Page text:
MEMPHIS — Tam’s Underground Café didn’t debut in a neighborhood where most of the people looked like its owner, Tamra Patterson.

But every now and then, she’d be served a sample of the stereotypical thinking which, by and large, hobbles the success of Black restaurateurs and business owners.

“Because I was on the edge of Cooper-Young, there were people who were too afraid to come in because to them I was too close to Orange Mound,” said Patterson, who, after being in Copper-Young since 2017, moved the café to a bigger building in the Edge District this year.

“So, the same white people who wanted our food would say, to my face, ‘I wish you were closer on this end’ (away from Orange Mound),” she said.

Then there were the comments on the ratings website Yelp where, although the restaurant’s food mostly received five stars, some people said they didn’t want to eat in a house, Patterson said.

“They said, ‘I’m not going into a house to eat.’ And I’m like, ‘All the restaurants in Cooper-Young are houses!’”

Tam’s is one of the restaurants featured in Memphis Black Restaurant Week — an event that began in 2016 when local entrepreneur Cynthia Daniels realized that African-American-owned restaurants didn’t have marketing budgets to match the richness of their dishes.

The week, which is now being held in cities throughout the nation, helps to bring more traffic to Black-owned restaurants. It generated $85,000 for eight Black-owned restaurants in 2016 and has brought in more than $1 million since then.

Yet Black-owned establishments — and especially Black-owned establishments in or near Black neighborhoods – still struggle with the stereotyping that Patterson described.

A new report by Brookings bears that out.

The report, titled “Five-star reviews, one-star profits: The devaluation of businesses in Black neighborhoods,” found that Black and minority-owned businesses tended to get Yelp reviews that were just as high or higher than those of white-owned businesses, but their profits were lower if they were located in a mostly Black neighborhood.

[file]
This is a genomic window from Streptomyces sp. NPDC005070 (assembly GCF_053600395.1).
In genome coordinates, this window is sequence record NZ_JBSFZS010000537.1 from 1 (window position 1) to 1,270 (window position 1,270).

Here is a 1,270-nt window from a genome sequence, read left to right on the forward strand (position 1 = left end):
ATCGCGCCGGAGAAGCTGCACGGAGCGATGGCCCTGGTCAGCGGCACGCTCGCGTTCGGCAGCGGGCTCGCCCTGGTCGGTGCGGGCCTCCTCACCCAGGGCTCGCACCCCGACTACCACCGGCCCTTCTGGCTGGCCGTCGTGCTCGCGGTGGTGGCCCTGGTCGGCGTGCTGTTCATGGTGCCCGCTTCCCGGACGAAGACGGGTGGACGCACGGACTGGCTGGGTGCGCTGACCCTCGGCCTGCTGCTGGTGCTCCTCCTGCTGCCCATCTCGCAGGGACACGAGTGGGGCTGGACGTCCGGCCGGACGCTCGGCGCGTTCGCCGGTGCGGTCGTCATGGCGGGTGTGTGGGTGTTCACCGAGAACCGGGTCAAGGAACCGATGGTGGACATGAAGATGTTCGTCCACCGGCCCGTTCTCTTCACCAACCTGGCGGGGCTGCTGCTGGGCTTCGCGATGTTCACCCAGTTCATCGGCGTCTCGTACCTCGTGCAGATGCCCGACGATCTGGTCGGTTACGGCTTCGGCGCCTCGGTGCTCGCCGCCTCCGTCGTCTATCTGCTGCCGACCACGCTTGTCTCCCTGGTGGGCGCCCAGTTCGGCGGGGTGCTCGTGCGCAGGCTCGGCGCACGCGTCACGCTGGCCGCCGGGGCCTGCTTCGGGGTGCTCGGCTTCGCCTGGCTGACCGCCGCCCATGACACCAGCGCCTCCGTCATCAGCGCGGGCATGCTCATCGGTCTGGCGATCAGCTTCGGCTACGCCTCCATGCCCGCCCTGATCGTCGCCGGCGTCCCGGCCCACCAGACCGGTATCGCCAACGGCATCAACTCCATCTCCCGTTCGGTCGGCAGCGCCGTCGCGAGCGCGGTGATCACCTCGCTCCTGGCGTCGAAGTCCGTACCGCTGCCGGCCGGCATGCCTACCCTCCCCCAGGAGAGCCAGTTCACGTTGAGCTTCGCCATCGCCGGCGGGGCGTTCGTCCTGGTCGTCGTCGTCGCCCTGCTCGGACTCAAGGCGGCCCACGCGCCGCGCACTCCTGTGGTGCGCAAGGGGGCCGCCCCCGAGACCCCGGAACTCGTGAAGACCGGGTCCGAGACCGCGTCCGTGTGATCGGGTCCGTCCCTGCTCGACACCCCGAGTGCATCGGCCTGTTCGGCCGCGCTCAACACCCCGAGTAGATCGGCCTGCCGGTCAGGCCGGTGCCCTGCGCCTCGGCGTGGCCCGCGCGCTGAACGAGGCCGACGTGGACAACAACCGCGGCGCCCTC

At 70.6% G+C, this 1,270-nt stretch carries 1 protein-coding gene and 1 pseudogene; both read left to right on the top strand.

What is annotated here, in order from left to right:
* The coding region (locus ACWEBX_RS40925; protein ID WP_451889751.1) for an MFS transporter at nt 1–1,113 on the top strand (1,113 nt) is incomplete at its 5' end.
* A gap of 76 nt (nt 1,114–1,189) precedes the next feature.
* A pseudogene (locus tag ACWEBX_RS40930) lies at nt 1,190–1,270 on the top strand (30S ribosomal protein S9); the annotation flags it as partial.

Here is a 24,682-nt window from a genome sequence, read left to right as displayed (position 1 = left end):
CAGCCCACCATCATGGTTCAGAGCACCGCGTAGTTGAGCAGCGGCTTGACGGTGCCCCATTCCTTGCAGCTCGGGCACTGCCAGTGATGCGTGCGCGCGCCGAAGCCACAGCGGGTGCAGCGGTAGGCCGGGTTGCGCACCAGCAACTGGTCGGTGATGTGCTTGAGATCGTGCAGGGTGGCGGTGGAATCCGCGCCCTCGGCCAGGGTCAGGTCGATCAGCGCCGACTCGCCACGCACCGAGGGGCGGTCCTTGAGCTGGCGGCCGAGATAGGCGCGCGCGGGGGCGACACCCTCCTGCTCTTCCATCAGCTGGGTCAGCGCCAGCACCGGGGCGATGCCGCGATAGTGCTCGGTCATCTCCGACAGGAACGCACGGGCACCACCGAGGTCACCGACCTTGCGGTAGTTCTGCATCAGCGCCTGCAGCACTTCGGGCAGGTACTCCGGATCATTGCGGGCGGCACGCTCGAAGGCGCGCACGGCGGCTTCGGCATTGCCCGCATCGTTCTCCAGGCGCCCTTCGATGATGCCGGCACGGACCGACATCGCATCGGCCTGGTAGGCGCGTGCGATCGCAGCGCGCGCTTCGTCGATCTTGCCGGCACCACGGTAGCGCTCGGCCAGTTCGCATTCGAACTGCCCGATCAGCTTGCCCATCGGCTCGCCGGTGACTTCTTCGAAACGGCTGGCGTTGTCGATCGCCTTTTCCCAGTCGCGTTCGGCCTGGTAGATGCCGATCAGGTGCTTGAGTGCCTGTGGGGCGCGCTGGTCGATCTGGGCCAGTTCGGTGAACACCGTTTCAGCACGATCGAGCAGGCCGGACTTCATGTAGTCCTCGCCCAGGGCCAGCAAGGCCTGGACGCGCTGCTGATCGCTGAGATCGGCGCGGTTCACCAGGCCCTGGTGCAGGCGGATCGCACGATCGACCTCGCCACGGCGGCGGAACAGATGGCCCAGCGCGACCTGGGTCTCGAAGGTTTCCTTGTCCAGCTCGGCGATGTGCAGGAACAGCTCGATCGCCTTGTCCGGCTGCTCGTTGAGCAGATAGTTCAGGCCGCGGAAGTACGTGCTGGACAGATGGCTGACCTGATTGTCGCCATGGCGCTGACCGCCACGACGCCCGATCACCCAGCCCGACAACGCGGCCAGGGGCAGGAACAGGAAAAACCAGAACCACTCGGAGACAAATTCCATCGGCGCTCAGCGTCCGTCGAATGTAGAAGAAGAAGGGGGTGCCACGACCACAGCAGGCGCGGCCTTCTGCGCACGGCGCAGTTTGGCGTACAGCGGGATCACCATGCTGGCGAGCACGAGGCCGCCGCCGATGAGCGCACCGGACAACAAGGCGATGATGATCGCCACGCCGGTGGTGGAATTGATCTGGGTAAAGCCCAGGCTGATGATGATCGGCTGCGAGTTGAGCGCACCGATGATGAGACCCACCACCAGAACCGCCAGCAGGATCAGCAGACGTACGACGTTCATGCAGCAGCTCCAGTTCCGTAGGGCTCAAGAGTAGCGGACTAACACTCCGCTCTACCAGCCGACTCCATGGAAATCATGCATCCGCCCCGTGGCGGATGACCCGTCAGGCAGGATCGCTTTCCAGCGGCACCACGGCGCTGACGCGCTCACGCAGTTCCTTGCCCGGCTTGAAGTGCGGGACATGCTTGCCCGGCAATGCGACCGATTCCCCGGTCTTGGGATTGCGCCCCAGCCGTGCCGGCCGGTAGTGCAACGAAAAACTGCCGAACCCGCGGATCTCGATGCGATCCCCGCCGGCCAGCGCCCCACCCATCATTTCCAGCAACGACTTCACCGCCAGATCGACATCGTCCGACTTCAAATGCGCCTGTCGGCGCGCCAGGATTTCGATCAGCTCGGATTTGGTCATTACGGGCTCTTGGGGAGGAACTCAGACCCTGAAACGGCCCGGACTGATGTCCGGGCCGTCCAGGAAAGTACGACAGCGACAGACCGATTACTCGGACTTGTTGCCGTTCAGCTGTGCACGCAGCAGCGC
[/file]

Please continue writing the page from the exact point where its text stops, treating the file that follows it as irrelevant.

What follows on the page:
Fifty-three percent of the businesses that the report, which was centered around Yelp reviews, examined were restaurants – because that’s what’s mostly reviewed on Yelp. It found that fears about going into their neighborhoods, as well as fewer Yelp reviews from customers, limited potential business for high-quality Black-owned restaurants.

Fred Jones Jr., founder of the Southern Heritage Classic and a champion of Stein’s, a South Memphis restaurant where he and his friends, collectively known as The Truth Table, eat each week, has seen that stereotype play itself out.

“What they usually say to me are things like, ‘I don’t ever get over to that side of town,’” Jones said, “which is really code for something else…

“But they’re missing out on some good, freshly prepared food, and the biggest thing, for me and the guys, is that we’re supporting a Black-owned business.”

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Also, while Stein’s – which isn’t being featured during Black Restaurant Week – has a four-star Yelp rating, it only has nine reviews.

Stereotyping also stifles Black neighborhoods

Ballhoggerz BBQ, an Orange Mound restaurant which is being featured during Black Restaurant Week, has a 4.5- star Yelp rating, but only 18 reviews.

By contrast, Sweet Grass, a Cooper-Young restaurant that serves similarly-priced food, also has four Yelp stars, but 216 reviews.

This lack of attention when it comes to reviews hurts the growth of high-quality restaurants in Black neighborhoods, the report states. That’s likely because many people looking to dine out often consult Yelp, and when a restaurant has too few reviews, they’ll be reluctant to try it out.

Then there’s this.

While most of the restaurants being featured in Black Restaurant Week this year aren’t in mostly Black neighborhoods, Brookings’ findings reveal that if an African-American entrepreneur wanted to open a restaurant in, say, Orange Mound or in South Memphis as a way to help spearhead some economic revival in those communities, their success might be stifled by stereotyping.

“Most of us go into areas where we can afford to rent,” Patterson said. “But if you go into areas where you can afford to rent, are you going to run off your guests because they’re afraid to come over there?”

That’s one reason – among others – as to why Memphis Black Restaurant Week is needed.

If it brings more people to restaurants like Ballhoggerz BBQ in Orange Mound, it will help chip away at the fears, fears that are driven mostly by double-standards and racism, that prevent restaurateurs in Black neighborhoods from generating the revenue that their quality work should be generating.

“Historic discrimination distorts how we gauge value at individual and institutional levels,” the Brookings report reads. “These distortions rob Black people of the ability to uplift themselves and to build stronger neighborhoods.”

Hopefully, with efforts like Black Restaurant Week and the determination of entrepreneurs like Patterson, those distortions will soon disappear.

Especially if it shows them that they should only allow their taste buds, and not their fears, to do the discriminating.

The Associated Press

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